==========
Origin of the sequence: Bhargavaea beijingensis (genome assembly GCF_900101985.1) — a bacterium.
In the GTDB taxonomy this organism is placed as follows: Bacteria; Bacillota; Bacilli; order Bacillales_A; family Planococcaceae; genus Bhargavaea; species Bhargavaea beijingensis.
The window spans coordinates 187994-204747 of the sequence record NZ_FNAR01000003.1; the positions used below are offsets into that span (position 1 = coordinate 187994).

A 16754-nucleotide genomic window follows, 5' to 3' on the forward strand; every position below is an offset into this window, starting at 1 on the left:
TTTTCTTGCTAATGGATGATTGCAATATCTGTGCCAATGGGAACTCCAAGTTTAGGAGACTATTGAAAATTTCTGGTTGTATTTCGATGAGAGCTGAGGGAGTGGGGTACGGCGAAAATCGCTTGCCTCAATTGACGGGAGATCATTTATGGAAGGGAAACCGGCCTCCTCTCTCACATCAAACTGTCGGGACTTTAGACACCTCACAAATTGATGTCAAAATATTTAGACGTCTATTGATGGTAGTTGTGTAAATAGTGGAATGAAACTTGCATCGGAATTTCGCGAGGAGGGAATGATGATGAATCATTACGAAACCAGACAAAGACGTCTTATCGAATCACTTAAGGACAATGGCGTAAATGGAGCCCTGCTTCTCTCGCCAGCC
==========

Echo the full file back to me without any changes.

Origin of the sequence: Bhargavaea beijingensis (genome assembly GCF_900101985.1) — a bacterium.
In the GTDB taxonomy this organism is placed as follows: Bacteria; Bacillota; Bacilli; order Bacillales_A; family Planococcaceae; genus Bhargavaea; species Bhargavaea beijingensis.
The window spans coordinates 187994-204747 of the sequence record NZ_FNAR01000003.1; the positions used below are offsets into that span (position 1 = coordinate 187994).

A 16754-nucleotide genomic window follows, 5' to 3' on the forward strand; every position below is an offset into this window, starting at 1 on the left:
TTTTCTTGCTAATGGATGATTGCAATATCTGTGCCAATGGGAACTCCAAGTTTAGGAGACTATTGAAAATTTCTGGTTGTATTTCGATGAGAGCTGAGGGAGTGGGGTACGGCGAAAATCGCTTGCCTCAATTGACGGGAGATCATTTATGGAAGGGAAACCGGCCTCCTCTCTCACATCAAACTGTCGGGACTTTAGACACCTCACAAATTGATGTCAAAATATTTAGACGTCTATTGATGGTAGTTGTGTAAATAGTGGAATGAAACTTGCATCGGAATTTCGCGAGGAGGGAATGATGATGAATCATTACGAAACCAGACAAAGACGTCTTATCGAATCACTTAAGGACAATGGCGTAAATGGAGCCCTGCTTCTCTCGCCAGCC